KUALA LUMPUR, Oct 21 — “Divine”.
That is how Oscar-winning actress Nicole Kidman sums up what it’s like to work with ‘90s heartthrob Hugh Grant in one word.
In the upcoming murder mystery thriller The Undoing, the high-profile stars play a married couple in the six-part HBO limited series.
It’s also their first time working together.
“He’s so wonderful, he’s so funny — he keeps me on my toes but he also makes me laugh and he is incredibly disarming and I would just love to work with him again.
“I’m crazy about him even though in the show he’s awful to me,” Kidman said during a Zoom interview last Friday from Sydney.
The Susanne Bier-directed series is based on the Jean Hanff Korelitz novel You Should Have Known and centres around the blissful lives of Grace (Kidman) and Jonathan Fraser (Grant) which are shattered overnight by a violent death that sparks a devastating chain of events.
With only praises for her on-screen husband, the Aussie actress said there’s a reason why Grant, the star of beloved rom-coms such as Notting Hill and Four Weddings and a Funeral, is such a big star.
“He’s masterful because he’s able to come in with this appeal and this charm and then he thinks and works on everything and he brings an enormous amount of intellect.
“He pretends like he’s sort of winging it but he’s so prepared and he’s really just wonderful to work with,” she said.
As Grace Fraser, Kidman once again steps into the shoes of a complex and tortured character, something the award-winning actress has been drawn to of late with projects such as Big Little Lies and Killing of a Sacred Deer.
“[The biggest challenge was] trying to probably stay in the psychological state of the character as she traverses the whole emotional gamut in relation to her relationship, her family, her life being taken and turned upside down.
“That was the stamina it took to make it,” said 53-year-old, who also sang the opening credits.
She described the role as a rollercoaster and the demise of a relationship.
“It was a really uncomfortable state to exist in because it wasn’t the place I wanted to be and obviously it’s much nicer to be doing something where it’s all filled with joy and love and this was not,” Kidman added.
But the burden of taking on an emotionally-taxing role was eased by the experience of working with great actors, a hands-on director and a fantastic writer, David E. Kelley.
“[David] had worked out this intricate psychological map of this woman and to have the opportunity to put that on screen for six hours was really exciting to me.
“I’m really interested in human nature and the way in which we can kind of force ourselves to believe things that are actually not there,” she said.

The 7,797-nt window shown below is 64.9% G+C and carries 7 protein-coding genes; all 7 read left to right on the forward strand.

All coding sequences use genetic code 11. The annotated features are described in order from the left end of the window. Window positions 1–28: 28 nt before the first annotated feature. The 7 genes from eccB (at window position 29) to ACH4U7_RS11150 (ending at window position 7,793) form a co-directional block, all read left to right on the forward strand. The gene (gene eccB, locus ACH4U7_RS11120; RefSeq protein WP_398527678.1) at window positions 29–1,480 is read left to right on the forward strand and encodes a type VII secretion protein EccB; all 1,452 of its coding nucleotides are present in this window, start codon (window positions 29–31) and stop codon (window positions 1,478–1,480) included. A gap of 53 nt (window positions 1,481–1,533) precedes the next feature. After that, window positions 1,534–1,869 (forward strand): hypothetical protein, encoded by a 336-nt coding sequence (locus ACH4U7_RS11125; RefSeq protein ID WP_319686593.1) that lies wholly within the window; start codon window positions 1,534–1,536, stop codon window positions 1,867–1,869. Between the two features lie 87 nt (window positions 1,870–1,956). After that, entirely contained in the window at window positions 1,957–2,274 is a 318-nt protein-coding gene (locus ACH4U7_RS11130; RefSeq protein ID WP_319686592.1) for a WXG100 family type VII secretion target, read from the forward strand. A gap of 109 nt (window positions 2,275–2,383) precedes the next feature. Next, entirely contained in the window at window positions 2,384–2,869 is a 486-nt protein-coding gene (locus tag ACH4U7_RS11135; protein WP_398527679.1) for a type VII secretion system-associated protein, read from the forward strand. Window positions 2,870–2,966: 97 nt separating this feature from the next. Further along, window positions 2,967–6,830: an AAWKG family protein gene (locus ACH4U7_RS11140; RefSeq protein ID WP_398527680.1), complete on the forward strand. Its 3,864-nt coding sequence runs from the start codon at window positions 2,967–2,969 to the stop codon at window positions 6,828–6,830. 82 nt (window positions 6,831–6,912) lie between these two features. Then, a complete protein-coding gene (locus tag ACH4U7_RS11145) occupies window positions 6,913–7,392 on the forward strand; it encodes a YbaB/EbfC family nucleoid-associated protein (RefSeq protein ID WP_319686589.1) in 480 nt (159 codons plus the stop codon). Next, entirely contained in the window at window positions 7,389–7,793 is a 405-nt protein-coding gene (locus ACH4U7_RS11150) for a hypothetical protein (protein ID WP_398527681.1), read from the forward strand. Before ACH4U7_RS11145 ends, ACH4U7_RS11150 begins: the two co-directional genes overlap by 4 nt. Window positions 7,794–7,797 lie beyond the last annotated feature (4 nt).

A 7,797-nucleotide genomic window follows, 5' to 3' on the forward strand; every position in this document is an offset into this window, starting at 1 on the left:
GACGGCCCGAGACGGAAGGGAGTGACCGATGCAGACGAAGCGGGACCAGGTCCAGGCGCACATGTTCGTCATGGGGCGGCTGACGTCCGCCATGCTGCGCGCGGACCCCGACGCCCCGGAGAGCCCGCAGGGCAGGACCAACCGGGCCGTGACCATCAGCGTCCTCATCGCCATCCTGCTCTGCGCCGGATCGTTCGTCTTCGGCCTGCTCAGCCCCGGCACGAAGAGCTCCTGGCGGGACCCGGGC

On working with Bier, the director behind The Night Manager and Bird Box, Kidman said the Danish filmmaker had a strong vision for the series and knew what she wanted for its leading lady, right down to outfits and physical appearance.
For example, Bier was particular about the character’s fiery locks and didn’t want them pulled back from Kidman’s face.
The hair, skin, red eyes and outerwear all played a part in the storytelling.
“I’ll be like ‘My eyes are so red, Susanne’ and she’ll be like ‘I want that red because that’s stress, that’s the stress she’s under, that’s where Grace shows her stress through her eyes’,” she said.
The seasoned actress added that it was fun working with a visual director but noted that not all directors are visually driven.
“Some won’t even come to the wardrobe fitting.”
“Susanne is very much about the vision, Stanley Kubrick was very much about how you looked because it was so much a part of his storytelling,” Kidman said.
It was the same case for Jane Campion who wanted Kidman to have fuzzy brown hair in Portrait of a Lady to frame the face, she added, comparing the various directing styles she has experienced.
“Whereas Yorgos Lanthimos is ‘I couldn’t care less what you wear, I just want to make sure your hair is curly and no makeup’.
“I really love when you work with these directors that have such strong opinions and visions.
“What I don’t like is when someone is directing you and they don’t have a clue what they’re doing, then that’s terrifying,” Kidman said.
The Undoing debuts same time as the US on Monday, October 26 at 9am exclusively on HBO GO and HBO (Astro Ch 411 HD), with a same-day encore at 10pm on HBO.
Subsequent new episodes premiere every Monday at 10am with the same day encore at 10pm.